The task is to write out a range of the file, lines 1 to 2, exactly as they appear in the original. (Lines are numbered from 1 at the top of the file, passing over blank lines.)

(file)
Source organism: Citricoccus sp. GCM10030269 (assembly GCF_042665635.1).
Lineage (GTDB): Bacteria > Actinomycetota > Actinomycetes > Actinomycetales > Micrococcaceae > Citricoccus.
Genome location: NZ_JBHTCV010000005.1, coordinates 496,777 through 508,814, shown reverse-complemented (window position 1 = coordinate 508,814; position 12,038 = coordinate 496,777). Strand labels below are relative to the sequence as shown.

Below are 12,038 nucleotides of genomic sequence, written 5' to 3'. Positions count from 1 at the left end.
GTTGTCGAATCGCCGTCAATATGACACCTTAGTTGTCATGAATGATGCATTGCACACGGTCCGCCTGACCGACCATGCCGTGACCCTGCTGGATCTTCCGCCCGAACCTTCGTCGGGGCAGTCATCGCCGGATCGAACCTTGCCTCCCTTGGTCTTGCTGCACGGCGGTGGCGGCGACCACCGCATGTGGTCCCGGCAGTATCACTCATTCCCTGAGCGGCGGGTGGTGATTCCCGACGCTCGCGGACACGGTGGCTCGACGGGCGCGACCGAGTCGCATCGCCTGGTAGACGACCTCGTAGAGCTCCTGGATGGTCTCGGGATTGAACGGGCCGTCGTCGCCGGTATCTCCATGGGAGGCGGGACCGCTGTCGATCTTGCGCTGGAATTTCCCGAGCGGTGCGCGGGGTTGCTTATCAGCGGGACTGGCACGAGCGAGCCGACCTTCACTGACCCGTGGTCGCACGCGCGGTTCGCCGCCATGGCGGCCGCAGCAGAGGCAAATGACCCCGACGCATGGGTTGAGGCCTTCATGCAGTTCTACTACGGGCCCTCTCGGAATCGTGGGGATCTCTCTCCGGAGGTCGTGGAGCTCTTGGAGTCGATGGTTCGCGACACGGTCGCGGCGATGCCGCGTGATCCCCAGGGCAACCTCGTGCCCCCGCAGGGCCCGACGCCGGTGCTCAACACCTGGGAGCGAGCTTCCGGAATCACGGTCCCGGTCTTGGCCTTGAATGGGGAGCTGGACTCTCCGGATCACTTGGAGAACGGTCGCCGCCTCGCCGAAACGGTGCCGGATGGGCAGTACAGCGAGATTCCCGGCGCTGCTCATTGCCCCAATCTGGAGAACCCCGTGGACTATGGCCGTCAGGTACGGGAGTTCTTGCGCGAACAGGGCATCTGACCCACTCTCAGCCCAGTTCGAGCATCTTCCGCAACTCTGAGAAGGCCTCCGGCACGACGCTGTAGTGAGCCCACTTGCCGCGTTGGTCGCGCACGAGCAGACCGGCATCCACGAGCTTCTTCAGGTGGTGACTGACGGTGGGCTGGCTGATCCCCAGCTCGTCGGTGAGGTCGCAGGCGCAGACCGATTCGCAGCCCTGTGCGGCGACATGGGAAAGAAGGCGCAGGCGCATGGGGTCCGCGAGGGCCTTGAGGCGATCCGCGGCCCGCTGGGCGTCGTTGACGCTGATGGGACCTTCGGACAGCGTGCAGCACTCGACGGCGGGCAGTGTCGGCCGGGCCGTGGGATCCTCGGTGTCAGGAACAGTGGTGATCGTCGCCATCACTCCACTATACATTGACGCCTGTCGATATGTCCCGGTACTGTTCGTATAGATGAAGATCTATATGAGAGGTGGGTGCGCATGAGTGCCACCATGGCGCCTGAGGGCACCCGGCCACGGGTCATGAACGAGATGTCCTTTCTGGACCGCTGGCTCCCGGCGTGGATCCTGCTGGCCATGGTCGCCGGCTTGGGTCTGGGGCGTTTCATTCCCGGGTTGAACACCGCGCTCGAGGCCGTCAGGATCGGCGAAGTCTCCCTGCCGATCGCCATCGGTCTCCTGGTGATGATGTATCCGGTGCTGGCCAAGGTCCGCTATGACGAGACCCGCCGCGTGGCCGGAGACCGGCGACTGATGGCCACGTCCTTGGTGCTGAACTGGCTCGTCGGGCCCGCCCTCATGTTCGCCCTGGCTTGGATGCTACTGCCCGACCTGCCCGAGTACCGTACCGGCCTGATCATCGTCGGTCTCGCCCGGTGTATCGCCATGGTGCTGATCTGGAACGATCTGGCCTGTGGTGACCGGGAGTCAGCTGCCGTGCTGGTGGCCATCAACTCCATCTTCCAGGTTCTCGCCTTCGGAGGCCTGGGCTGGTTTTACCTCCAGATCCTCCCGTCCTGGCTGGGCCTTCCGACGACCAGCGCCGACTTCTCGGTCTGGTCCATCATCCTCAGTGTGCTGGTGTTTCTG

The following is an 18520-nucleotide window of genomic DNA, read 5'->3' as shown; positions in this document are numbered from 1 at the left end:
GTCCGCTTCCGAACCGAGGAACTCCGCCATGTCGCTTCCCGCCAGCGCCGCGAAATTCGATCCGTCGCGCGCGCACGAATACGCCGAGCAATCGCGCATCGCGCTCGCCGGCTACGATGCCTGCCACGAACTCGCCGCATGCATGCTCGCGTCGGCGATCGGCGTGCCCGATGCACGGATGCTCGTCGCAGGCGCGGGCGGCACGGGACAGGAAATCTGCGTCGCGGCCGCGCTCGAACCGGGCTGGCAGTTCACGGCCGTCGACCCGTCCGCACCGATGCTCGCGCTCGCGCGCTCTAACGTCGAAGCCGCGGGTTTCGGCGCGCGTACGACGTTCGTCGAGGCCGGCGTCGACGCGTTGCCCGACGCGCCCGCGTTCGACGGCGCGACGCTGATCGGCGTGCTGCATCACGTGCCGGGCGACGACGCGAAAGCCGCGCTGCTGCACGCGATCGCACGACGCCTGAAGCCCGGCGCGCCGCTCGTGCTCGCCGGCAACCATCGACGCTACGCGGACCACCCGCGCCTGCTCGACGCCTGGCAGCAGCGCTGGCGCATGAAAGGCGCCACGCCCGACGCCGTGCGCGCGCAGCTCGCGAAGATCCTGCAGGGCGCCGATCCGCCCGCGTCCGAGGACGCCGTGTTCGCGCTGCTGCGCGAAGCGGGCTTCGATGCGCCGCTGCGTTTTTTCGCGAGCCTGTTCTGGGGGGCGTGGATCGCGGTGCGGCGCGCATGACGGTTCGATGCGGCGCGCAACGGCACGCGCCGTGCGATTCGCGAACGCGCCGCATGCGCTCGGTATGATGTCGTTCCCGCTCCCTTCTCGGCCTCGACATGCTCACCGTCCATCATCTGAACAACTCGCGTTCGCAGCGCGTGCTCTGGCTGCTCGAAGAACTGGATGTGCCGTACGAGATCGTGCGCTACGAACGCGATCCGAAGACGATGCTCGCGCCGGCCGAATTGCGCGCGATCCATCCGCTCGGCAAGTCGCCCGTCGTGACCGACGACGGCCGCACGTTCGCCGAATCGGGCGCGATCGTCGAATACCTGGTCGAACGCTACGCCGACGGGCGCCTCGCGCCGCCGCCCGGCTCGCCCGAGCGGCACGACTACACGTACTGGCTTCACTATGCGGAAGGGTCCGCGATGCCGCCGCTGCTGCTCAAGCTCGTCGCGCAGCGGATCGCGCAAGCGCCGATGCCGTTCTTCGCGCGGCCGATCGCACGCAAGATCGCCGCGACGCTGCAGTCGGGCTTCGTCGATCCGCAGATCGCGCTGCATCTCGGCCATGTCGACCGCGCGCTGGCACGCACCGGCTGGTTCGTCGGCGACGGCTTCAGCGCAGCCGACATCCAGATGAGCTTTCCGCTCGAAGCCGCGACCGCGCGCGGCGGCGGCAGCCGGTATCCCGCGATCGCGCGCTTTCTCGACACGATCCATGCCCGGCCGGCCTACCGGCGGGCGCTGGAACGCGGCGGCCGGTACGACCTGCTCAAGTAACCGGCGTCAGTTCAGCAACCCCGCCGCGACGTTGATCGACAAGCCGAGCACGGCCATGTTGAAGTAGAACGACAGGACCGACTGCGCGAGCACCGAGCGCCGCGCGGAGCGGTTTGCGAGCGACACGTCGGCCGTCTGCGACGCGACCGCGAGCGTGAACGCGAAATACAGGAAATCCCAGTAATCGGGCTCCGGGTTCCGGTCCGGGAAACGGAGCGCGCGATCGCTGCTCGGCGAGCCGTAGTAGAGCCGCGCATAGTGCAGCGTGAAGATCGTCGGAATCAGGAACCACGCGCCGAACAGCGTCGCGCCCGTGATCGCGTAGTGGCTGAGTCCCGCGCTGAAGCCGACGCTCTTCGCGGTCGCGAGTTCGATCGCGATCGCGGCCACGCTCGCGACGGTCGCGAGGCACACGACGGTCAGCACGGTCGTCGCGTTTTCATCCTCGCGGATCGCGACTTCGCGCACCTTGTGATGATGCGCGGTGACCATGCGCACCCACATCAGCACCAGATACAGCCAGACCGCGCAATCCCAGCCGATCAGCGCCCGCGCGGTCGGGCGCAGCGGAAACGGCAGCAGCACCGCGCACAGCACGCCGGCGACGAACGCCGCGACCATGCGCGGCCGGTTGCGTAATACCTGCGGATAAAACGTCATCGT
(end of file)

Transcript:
Source organism: Citricoccus sp. GCM10030269 (assembly GCF_042665635.1).
Lineage (GTDB): Bacteria > Actinomycetota > Actinomycetes > Actinomycetales > Micrococcaceae > Citricoccus.